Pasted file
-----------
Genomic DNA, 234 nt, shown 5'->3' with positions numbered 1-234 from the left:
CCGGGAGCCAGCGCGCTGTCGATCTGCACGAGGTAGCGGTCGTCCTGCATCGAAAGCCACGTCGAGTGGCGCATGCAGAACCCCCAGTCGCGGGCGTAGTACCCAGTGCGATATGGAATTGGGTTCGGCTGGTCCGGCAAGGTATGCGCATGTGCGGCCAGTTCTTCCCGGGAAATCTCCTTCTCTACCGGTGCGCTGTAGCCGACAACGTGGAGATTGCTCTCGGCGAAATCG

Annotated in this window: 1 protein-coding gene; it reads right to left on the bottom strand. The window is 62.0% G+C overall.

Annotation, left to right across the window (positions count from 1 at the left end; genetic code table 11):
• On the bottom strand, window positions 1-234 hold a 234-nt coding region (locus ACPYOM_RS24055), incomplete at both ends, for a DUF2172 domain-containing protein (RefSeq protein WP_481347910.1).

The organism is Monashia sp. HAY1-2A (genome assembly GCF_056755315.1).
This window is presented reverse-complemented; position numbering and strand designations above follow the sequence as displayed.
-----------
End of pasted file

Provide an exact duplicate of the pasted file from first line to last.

Genomic DNA, 234 nt, shown 5'->3' with positions numbered 1-234 from the left:
CCGGGAGCCAGCGCGCTGTCGATCTGCACGAGGTAGCGGTCGTCCTGCATCGAAAGCCACGTCGAGTGGCGCATGCAGAACCCCCAGTCGCGGGCGTAGTACCCAGTGCGATATGGAATTGGGTTCGGCTGGTCCGGCAAGGTATGCGCATGTGCGGCCAGTTCTTCCCGGGAAATCTCCTTCTCTACCGGTGCGCTGTAGCCGACAACGTGGAGATTGCTCTCGGCGAAATCG

Annotated in this window: 1 protein-coding gene; it reads right to left on the bottom strand. The window is 62.0% G+C overall.

Annotation, left to right across the window (positions count from 1 at the left end; genetic code table 11):
• On the bottom strand, window positions 1-234 hold a 234-nt coding region (locus ACPYOM_RS24055), incomplete at both ends, for a DUF2172 domain-containing protein (RefSeq protein WP_481347910.1).

The organism is Monashia sp. HAY1-2A (genome assembly GCF_056755315.1).
This window is presented reverse-complemented; position numbering and strand designations above follow the sequence as displayed.